20. Adult Craniopharyngioma: Case Series, Systematic Review, and Meta-Analysis.

    Science.gov (United States)

    Dandurand, Charlotte; Sepehry, Amir Ali; Asadi Lari, Mohammad Hossein; Akagami, Ryojo; Gooderham, Peter

    2017-12-18

    The optimal therapeutic approach for adult craniopharyngioma remains controversial. Some advocate for gross total resection (GTR), while others advocate for subtotal resection followed by adjuvant radiotherapy (STR + XRT). To conduct a systematic review and meta-analysis assessing the rate of recurrence in the follow-up of 3 yr in adult craniopharyngioma stratified by extent of resection and presence of adjuvant radiotherapy. MEDLINE (1946-July 1, 2016) and EMBASE (1980-June 30, 2016) were systematically reviewed. From1975 to 2013, 33 patients were treated with initial surgical resection for adult onset craniopharyngioma at our center and were reviewed for inclusion in this study. Data from 22 patients were available for inclusion as a case series in the systematic review. Eligible studies (n = 21) were identified from the literature in addition to a case series of our institutional experience. Three groups were available for analysis: GTR, STR + XRT, and STR. The rates of recurrence were 17%, 27%, and 45%, respectively. The risk of developing recurrence was significant for GTR vs STR (odds ratio [OR]: 0.24, 95% confidence interval [CI]: 0.15-0.38) and STR + XRT vs STR (OR: 0.20, 95% CI: 0.10-0.41). Risk of recurrence after GTR vs STR + XRT did not reach significance (OR: 0.63, 95% CI: 0.33-1.24, P = .18). This is the first and largest systematic review focusing on the rate of recurrence in adult craniopharyngioma. Although the rates of recurrence are favoring GTR, difference in risk of recurrence did not reach significance. This study provides guidance to clinicians and directions for future research with the need to stratify outcomes per treatment modalities. Copyright © 2017 by the Congress of Neurological Surgeons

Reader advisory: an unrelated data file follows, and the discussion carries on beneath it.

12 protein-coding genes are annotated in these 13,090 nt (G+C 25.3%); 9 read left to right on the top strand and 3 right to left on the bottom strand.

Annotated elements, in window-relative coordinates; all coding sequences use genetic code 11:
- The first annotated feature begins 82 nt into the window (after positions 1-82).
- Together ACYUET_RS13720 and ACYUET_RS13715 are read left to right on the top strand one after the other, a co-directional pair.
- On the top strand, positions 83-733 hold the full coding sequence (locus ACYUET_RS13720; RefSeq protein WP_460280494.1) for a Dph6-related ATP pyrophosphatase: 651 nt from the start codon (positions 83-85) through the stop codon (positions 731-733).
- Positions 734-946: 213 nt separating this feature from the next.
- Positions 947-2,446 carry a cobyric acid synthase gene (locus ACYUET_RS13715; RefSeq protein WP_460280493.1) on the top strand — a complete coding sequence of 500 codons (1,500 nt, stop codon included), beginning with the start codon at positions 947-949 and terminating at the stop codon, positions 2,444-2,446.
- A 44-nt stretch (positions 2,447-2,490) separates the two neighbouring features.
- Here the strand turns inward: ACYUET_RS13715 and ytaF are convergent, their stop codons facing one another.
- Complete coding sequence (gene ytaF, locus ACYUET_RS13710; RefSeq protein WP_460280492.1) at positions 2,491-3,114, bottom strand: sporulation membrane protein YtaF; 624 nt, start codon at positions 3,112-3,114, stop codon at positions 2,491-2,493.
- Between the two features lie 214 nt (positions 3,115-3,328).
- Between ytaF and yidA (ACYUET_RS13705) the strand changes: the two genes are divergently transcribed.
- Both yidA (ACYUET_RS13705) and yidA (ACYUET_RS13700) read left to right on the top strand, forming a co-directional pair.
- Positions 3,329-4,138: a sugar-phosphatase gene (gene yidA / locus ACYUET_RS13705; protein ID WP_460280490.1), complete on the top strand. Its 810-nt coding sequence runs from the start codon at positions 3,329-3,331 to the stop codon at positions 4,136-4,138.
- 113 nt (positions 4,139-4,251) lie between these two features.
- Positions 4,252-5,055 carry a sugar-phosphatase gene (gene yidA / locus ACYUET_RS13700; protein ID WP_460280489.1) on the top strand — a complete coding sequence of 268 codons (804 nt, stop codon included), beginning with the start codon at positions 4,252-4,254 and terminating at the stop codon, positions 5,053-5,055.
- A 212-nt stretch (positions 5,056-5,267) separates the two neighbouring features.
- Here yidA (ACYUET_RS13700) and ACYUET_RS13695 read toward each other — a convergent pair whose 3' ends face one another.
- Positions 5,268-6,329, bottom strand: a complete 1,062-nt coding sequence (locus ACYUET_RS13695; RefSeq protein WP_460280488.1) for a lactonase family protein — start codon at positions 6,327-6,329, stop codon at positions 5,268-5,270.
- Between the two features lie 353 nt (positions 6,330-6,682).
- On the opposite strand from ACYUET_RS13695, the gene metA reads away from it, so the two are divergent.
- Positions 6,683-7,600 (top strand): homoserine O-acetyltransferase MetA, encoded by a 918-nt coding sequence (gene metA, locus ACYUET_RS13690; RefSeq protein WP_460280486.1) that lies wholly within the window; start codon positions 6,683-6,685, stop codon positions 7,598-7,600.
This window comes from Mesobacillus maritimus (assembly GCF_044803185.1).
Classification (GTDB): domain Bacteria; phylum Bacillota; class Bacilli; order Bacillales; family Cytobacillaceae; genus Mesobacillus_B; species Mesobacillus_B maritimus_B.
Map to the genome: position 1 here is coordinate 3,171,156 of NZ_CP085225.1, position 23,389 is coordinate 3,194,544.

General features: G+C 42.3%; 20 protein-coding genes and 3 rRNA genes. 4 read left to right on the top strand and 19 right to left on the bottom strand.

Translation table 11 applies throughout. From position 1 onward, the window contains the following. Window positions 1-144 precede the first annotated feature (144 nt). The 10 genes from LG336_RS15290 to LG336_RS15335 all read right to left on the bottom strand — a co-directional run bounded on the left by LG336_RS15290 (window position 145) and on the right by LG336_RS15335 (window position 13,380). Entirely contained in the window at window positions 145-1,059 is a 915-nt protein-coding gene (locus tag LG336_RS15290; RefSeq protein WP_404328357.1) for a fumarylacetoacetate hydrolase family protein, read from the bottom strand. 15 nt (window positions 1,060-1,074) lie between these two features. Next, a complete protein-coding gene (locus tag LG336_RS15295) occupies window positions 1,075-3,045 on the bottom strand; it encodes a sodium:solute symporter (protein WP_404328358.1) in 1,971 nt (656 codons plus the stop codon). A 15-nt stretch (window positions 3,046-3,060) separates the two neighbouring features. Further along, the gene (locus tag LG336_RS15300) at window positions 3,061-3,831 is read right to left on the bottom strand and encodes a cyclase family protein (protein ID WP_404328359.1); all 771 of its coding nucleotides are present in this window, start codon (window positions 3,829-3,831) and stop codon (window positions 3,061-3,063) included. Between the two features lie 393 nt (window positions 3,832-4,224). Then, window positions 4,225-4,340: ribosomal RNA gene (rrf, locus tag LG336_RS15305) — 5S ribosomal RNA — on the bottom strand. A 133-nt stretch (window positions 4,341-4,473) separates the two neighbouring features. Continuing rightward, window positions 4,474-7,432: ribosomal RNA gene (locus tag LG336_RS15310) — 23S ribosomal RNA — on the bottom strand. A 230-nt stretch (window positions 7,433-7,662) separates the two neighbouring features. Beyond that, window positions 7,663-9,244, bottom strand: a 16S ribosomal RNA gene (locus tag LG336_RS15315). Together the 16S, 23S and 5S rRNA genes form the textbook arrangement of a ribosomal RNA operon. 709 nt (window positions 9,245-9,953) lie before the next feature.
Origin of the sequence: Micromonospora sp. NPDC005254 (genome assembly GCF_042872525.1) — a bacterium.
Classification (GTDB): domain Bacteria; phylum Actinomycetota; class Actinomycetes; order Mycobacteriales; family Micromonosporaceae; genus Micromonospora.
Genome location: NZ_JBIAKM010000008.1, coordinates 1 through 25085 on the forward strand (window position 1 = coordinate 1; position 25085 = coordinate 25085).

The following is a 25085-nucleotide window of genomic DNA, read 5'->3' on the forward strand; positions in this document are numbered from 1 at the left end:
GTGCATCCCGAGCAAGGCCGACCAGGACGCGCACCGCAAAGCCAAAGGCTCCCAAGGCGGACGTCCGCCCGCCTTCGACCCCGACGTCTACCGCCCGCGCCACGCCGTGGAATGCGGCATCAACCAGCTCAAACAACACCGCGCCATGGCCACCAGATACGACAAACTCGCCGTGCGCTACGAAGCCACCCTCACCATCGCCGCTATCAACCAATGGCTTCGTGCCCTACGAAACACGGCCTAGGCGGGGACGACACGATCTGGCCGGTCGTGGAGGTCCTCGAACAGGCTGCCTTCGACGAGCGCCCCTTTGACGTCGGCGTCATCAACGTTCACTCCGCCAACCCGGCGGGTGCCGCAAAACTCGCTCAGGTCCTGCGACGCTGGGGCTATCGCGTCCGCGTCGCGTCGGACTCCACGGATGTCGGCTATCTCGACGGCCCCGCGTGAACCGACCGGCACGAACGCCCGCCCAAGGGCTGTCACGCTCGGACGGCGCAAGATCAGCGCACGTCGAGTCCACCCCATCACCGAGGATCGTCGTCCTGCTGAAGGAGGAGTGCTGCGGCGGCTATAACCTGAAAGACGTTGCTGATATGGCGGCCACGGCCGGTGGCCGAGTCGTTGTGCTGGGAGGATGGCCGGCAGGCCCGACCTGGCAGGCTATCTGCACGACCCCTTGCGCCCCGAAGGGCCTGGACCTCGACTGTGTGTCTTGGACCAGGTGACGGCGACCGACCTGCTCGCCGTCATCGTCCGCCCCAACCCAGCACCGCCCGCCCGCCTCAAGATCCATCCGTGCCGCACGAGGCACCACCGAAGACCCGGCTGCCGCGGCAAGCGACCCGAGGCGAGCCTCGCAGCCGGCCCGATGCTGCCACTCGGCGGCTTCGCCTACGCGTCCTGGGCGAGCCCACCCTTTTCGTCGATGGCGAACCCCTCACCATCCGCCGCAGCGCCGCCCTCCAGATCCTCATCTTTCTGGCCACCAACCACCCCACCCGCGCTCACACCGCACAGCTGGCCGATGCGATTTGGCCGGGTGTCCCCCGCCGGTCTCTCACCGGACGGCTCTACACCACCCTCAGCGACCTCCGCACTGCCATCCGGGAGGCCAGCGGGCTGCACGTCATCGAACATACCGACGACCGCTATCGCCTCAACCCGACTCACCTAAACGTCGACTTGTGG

1. Endoscopic Endonasal Transsphenoidal Surgery, A Reliable Method for Treating Primary and Recurrent/Residual Craniopharyngiomas: Nine Years of Experience.

    Science.gov (United States)

    Bal, Ercan; Öge, Kamil; Berker, Mustafa

    2016-10-01